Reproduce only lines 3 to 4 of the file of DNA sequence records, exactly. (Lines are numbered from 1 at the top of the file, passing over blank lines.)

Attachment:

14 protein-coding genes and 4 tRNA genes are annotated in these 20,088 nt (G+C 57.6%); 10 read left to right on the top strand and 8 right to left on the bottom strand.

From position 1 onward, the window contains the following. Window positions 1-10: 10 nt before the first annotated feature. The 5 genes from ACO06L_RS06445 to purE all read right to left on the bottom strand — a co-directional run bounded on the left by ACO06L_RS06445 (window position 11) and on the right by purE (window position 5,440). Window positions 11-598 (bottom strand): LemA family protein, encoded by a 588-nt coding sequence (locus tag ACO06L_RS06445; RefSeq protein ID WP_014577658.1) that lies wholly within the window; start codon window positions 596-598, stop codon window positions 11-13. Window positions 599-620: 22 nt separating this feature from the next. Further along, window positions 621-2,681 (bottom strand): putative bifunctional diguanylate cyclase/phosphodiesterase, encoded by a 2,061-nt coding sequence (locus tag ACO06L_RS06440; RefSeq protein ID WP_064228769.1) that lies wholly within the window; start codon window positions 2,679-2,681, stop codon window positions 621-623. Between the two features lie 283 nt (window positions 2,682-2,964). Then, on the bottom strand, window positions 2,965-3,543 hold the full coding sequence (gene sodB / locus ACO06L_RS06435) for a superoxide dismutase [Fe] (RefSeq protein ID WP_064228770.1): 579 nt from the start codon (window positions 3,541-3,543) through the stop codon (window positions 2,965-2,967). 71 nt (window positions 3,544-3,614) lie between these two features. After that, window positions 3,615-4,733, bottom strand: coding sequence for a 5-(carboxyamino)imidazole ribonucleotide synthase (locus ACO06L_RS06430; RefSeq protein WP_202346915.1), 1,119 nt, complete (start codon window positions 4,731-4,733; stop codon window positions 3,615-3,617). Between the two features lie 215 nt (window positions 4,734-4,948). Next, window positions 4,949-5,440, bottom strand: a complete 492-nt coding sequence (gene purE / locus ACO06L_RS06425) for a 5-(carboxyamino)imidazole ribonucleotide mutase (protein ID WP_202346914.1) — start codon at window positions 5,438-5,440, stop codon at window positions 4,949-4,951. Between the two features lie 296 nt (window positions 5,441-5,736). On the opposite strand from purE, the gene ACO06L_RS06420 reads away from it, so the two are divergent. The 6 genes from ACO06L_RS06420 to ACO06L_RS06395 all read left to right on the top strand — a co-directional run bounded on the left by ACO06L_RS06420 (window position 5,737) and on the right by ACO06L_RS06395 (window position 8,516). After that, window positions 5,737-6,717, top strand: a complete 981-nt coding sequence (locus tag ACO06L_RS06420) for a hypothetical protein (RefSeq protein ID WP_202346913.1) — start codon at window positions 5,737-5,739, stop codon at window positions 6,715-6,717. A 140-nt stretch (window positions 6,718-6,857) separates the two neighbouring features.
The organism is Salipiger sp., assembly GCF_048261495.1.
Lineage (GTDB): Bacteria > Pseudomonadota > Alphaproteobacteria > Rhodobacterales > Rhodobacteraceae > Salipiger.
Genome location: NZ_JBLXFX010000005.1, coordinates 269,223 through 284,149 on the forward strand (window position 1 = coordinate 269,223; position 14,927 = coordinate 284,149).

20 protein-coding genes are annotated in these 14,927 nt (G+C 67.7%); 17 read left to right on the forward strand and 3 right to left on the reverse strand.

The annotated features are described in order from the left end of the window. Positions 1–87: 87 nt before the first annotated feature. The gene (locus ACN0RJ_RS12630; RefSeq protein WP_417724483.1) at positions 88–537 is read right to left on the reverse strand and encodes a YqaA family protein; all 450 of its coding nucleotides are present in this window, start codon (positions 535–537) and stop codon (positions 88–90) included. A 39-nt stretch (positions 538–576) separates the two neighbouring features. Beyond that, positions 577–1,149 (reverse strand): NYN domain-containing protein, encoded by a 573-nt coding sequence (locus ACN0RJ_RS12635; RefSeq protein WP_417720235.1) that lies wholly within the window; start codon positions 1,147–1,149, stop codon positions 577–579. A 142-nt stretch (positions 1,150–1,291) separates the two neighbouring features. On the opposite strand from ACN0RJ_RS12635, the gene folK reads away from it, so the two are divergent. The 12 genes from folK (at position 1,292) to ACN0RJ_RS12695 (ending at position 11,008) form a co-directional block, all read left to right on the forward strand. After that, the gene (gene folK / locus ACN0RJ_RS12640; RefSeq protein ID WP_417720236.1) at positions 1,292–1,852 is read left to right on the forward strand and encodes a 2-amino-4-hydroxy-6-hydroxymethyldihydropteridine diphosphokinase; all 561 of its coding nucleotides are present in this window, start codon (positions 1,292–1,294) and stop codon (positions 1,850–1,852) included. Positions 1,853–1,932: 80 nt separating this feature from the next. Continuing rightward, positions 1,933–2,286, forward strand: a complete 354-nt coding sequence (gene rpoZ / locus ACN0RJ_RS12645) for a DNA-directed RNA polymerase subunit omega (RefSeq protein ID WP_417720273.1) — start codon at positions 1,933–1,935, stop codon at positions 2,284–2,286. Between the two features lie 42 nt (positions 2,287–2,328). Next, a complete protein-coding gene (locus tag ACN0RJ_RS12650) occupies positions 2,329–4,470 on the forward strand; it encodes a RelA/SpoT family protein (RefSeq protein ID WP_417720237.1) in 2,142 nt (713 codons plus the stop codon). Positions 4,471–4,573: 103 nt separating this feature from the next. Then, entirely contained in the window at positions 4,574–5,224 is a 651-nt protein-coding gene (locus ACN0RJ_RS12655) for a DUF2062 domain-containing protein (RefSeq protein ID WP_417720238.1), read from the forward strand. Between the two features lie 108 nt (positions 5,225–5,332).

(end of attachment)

The organism is Salipiger sp., assembly GCF_048261495.1.
Lineage (GTDB): Bacteria > Pseudomonadota > Alphaproteobacteria > Rhodobacterales > Rhodobacteraceae > Salipiger.